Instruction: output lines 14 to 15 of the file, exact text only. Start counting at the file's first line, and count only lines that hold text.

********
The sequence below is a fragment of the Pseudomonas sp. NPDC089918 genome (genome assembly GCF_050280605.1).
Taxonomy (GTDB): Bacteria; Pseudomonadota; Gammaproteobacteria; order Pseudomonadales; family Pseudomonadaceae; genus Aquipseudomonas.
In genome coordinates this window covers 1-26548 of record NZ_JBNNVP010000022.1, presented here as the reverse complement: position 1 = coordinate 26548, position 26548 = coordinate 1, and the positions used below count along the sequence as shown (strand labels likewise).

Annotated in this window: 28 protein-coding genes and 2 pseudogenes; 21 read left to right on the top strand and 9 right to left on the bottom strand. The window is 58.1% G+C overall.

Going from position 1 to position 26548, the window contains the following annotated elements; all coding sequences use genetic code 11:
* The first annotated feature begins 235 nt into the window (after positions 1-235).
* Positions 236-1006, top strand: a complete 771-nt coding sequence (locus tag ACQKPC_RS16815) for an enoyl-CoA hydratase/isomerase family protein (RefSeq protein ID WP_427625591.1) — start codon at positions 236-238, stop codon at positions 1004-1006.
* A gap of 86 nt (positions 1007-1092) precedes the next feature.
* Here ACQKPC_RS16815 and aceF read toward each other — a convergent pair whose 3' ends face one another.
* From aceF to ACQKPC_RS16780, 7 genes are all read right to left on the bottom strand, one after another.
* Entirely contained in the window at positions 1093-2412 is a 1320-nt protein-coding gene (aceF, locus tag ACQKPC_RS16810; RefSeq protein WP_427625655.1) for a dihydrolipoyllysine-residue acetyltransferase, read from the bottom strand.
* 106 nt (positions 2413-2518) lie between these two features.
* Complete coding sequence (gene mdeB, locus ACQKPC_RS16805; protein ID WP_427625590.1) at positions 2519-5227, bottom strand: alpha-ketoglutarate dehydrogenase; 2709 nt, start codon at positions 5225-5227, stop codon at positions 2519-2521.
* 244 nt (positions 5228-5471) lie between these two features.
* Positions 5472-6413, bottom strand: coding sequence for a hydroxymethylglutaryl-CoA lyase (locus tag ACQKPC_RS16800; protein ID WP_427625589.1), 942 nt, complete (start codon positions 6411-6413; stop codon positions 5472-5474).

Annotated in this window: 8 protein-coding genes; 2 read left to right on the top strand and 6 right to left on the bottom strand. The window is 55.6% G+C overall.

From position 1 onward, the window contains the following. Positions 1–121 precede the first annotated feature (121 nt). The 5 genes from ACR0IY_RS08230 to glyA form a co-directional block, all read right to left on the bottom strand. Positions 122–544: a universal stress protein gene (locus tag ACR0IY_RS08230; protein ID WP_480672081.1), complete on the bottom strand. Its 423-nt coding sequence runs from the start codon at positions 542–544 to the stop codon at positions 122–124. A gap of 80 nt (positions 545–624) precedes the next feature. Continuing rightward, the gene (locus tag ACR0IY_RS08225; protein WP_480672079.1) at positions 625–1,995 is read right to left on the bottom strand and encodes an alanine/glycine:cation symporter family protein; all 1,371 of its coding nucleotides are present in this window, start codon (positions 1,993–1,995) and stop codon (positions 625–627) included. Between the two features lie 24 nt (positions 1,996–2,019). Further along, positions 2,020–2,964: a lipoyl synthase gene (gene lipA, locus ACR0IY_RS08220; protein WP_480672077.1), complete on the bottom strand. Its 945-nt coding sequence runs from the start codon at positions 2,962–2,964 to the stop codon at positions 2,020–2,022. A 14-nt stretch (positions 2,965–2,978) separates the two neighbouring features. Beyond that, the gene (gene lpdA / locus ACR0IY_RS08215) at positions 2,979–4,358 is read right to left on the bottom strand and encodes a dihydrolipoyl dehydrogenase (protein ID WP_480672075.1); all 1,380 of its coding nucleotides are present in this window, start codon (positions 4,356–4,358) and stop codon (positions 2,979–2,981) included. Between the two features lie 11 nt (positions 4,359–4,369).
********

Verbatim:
* 244 nt (positions 5228-5471) lie between these two features.
* Positions 5472-6413, bottom strand: coding sequence for a hydroxymethylglutaryl-CoA lyase (locus tag ACQKPC_RS16800; protein ID WP_427625589.1), 942 nt, complete (start codon positions 6411-6413; stop codon positions 5472-5474).